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In 2007, the California Beer and Beverage Distributors (CBBD) sponsored Senate Bill 574, which the California Legislature finally codified as section 25000.2 of the California Business and Professions Code, known as the Brand Transfer law.2 This law contemplates that, when a successor beer manufacturer cancels the distribution rights of an existing beer wholesaler and nominates a successor beer wholesaler, the successor will pay the fair market value of the cancelled distribution rights to the displaced wholesaler.3 Fair market value is determined first by negotiation between the successor and cancelled beer wholesaler, and failing that, by prompt, mandatory arbitration.4 California’s statute is similar to brand transfer laws in in Kentucky, Illinois, and Wisconsin.
While the California Legislature passed Section 25000.2 in anticipation of the Miller/Coors combination, recent events have raised the stakes for brand transfers under Section 25000.2 even higher. In 2015, for example, the beer industry saw major combinations, such as Firestone’s merger with Duvel and Heineken’s purchase of half of Lagunitas for $500 million. Constellation thereafter acquired Ballast Point Brewing, reportedly for $1 billion.
Even those major acquisitions pale before the largest ever merger in the brewing business—AB InBev’s acquisition of SABMiller. What form the new entity will take, and what components might be divested or recast, remains unknown. Distributor displacement in the new world order seems inevitable.
So back to Section 25000.2. Does it work? Yes, but it needs work. This article suggests four changes: 1) eliminating redundant proceedings; 2) clarifying the statute’s definition of fair market value; 3) adjusting the statute’s timing for the payment of fair market value under an arbitration award, and 4) establishing a different standard of review on appeal.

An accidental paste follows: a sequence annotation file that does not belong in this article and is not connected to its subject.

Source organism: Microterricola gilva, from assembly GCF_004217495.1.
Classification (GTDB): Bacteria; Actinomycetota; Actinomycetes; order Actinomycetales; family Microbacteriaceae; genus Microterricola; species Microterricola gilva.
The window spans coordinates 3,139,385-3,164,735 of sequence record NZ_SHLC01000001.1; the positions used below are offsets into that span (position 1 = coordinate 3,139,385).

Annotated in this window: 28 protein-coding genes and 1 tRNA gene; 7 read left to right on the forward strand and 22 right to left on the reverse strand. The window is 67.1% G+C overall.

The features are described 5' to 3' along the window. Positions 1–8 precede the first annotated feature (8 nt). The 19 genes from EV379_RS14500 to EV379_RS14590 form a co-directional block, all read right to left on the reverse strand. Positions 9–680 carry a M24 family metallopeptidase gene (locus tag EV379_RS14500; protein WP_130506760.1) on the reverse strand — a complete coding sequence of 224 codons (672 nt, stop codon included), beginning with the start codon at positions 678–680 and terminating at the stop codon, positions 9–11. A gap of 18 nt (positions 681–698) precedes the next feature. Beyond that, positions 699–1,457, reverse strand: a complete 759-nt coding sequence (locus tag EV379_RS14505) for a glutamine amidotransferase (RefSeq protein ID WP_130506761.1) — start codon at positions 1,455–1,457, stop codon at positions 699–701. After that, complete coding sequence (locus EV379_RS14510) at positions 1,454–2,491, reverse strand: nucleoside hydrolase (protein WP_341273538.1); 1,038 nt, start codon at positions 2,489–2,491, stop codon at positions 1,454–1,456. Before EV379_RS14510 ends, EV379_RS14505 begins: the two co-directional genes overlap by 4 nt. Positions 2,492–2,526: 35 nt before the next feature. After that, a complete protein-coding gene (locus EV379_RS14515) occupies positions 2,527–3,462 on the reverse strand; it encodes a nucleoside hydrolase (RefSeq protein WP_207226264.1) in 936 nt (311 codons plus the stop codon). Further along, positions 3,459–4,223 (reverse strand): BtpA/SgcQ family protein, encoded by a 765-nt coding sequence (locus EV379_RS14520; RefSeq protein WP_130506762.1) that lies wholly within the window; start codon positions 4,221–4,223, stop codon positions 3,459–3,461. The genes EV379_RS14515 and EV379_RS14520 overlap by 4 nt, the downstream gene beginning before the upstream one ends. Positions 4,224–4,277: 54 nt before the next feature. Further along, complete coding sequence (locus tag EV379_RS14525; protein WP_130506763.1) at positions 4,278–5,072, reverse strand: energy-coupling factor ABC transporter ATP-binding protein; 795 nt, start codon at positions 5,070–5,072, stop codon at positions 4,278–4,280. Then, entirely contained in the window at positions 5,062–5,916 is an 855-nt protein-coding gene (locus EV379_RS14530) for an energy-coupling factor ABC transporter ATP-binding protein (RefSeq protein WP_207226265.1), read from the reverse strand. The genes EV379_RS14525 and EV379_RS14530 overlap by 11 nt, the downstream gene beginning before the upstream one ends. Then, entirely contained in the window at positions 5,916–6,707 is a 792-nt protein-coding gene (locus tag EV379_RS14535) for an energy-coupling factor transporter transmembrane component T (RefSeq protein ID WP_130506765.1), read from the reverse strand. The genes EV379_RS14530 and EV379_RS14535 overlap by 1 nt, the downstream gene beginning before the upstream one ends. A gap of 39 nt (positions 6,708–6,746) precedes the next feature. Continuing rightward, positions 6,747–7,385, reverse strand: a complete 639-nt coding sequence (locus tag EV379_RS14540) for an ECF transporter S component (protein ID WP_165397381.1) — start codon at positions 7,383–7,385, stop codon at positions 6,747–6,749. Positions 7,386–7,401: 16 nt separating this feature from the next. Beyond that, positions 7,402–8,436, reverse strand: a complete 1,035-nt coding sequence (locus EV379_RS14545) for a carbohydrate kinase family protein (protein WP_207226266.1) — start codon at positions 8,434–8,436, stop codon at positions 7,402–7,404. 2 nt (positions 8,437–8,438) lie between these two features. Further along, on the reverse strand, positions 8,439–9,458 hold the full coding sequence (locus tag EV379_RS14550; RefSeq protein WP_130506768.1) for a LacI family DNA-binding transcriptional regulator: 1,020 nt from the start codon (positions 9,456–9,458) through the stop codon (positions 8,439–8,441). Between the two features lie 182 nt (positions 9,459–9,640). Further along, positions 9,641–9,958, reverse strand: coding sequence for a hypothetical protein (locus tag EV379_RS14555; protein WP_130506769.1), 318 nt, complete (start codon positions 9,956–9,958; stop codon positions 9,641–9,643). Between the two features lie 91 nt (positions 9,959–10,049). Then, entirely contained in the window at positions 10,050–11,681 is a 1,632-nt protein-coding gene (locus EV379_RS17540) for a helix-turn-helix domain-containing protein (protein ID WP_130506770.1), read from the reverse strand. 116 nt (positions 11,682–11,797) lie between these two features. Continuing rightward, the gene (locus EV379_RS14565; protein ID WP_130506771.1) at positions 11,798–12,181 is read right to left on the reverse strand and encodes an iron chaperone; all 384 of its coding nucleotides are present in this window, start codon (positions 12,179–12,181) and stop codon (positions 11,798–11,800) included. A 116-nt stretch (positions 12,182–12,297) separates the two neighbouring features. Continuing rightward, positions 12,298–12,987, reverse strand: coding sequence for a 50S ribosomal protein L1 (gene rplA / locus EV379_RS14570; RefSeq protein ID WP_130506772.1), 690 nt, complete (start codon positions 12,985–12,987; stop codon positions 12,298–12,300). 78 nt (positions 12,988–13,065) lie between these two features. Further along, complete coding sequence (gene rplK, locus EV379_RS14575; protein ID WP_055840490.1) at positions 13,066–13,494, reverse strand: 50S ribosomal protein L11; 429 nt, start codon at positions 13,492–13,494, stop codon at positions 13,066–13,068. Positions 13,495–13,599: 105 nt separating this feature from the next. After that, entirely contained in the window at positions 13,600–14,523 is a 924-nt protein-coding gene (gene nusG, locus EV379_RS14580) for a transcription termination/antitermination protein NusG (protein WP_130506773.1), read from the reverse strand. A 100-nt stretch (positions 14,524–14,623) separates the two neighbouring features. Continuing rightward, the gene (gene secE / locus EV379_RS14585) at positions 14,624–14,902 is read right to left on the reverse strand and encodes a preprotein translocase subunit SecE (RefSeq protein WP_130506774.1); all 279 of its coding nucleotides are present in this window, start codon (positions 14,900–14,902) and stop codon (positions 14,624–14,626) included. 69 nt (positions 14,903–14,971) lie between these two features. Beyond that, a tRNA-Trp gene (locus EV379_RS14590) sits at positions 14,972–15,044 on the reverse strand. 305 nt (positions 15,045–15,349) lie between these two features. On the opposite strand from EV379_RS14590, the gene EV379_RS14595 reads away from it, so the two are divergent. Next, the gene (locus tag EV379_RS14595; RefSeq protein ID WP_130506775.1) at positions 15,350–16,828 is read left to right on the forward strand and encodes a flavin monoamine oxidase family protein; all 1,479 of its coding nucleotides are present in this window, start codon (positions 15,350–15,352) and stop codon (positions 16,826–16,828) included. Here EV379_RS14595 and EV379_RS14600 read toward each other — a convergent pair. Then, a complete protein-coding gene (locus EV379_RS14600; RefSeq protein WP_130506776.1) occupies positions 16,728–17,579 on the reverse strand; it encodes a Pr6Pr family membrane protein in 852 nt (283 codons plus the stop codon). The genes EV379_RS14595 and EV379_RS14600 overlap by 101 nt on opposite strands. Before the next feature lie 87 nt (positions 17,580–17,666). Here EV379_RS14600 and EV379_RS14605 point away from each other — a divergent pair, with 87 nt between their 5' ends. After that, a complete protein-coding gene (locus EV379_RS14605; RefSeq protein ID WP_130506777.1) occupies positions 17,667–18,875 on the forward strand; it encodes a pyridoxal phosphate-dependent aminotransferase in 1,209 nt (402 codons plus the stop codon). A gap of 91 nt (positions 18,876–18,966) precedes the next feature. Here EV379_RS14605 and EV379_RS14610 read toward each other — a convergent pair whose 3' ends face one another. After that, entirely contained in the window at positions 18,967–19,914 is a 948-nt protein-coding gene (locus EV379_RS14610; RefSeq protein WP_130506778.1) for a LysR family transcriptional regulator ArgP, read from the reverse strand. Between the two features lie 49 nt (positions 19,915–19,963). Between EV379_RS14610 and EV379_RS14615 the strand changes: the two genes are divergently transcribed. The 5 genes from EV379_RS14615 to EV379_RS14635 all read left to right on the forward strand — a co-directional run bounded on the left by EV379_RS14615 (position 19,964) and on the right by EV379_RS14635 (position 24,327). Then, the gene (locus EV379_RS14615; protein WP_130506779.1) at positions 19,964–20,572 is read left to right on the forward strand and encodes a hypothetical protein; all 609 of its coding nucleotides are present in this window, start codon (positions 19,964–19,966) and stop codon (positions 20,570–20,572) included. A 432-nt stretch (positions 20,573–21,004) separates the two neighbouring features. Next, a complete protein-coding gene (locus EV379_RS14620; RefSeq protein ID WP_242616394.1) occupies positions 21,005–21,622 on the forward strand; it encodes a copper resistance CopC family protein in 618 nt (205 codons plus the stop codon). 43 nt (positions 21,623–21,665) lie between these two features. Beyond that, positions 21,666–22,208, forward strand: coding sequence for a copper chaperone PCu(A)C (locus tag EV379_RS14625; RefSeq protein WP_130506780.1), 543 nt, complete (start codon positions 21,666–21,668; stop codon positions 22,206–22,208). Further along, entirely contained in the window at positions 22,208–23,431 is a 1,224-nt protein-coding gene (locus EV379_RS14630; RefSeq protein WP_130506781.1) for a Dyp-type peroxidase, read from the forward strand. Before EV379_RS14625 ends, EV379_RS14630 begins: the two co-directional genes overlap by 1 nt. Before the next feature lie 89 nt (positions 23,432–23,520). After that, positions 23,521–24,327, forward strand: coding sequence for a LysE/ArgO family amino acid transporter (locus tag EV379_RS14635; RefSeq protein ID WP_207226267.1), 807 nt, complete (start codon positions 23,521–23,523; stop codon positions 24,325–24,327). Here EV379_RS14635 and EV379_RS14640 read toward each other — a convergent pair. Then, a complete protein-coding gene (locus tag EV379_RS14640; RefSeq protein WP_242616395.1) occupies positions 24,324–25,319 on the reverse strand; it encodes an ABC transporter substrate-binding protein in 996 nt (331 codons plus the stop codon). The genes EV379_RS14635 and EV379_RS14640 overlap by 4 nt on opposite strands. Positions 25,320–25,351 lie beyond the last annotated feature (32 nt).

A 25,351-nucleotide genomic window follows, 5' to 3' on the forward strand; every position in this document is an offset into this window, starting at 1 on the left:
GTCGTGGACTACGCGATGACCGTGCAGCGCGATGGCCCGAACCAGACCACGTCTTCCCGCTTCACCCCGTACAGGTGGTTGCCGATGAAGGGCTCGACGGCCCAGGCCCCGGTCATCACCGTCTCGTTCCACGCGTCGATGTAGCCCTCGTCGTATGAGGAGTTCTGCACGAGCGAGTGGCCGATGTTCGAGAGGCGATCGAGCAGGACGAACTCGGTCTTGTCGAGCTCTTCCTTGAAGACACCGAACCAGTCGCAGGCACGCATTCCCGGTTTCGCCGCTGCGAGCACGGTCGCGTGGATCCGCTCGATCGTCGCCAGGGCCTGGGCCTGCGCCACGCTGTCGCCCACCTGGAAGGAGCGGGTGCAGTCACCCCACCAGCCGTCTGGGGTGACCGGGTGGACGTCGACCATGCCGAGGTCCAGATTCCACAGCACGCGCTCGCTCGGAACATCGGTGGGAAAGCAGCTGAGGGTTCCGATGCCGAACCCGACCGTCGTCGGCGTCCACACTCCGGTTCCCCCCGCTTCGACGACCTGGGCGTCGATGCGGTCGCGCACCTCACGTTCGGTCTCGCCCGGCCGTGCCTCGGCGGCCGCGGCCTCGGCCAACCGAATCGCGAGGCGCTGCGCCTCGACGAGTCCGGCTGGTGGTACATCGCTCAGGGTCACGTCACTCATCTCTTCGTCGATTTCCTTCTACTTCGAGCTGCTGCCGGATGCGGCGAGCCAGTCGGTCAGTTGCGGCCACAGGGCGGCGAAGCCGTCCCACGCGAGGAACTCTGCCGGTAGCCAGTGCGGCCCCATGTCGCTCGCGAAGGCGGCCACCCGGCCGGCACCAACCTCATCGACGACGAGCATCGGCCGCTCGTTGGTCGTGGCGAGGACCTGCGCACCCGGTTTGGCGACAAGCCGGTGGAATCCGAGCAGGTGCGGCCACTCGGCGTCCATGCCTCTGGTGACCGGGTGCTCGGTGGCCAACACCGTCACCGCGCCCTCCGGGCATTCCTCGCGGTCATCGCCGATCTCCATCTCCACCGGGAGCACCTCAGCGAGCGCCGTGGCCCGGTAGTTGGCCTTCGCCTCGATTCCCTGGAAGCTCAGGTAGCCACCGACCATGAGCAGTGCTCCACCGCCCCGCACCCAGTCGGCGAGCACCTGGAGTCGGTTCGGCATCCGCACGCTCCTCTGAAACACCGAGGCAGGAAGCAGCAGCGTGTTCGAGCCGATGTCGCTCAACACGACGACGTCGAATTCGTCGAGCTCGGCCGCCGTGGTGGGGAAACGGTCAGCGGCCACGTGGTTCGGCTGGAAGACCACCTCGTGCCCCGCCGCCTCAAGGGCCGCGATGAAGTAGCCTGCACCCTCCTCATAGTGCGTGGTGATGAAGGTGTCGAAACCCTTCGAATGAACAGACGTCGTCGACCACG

At Present, Section 25000.2 Multiplies Rather Than Reduces Litigation
In a letter to the Governor’s Deputy Legislative Secretary, CBBD claimed, “SB 574 will end brand transfer litigation to the economic benefit of both brewers and California beer distributors and stop the economic loss caused by time consuming and costly litigation.”5
The opposite has happened. At present, Section 25000.2 multiplies proceedings. Initiating a brand transfer under Section 25000.2 potentially results in two pieces of litigation—a lawsuit and a statutory arbitration. For example, when Miller and Coors merged in to MillerCoors in 2008, MillerCoors replaced then existing wholesalers, Maita Distributors, Inc. of San Mateo and Mussetter Distributing, Inc., with DBI Beverage Inc.6 Maita reluctantly participated in the mandatory arbitration with DBI after an unsuccessful attempt to enjoin the arbitration, and challenged the idea that the arbitration could provide the sole remedy for termination of the distribution rights.7 At the same time, Maita filed another lawsuit against DBI, challenging the applicability and constitutionality of Section 25000.2 and again sought to enjoin the arbitration.8 Mussetter pursued a similar path.9 Another example of a brand transfer creating multiple proceedings is the action currently pending in the Los Angeles Superior Court, Mission Beverage Company v. Pabst Brewing Company, LLC, et al., LASC case no. BC578821.
Without a concrete statutory statement that Section 25000.2 is the sole remedy for a brand transfer11, the statute is a perfect failure of the stated legislative intent.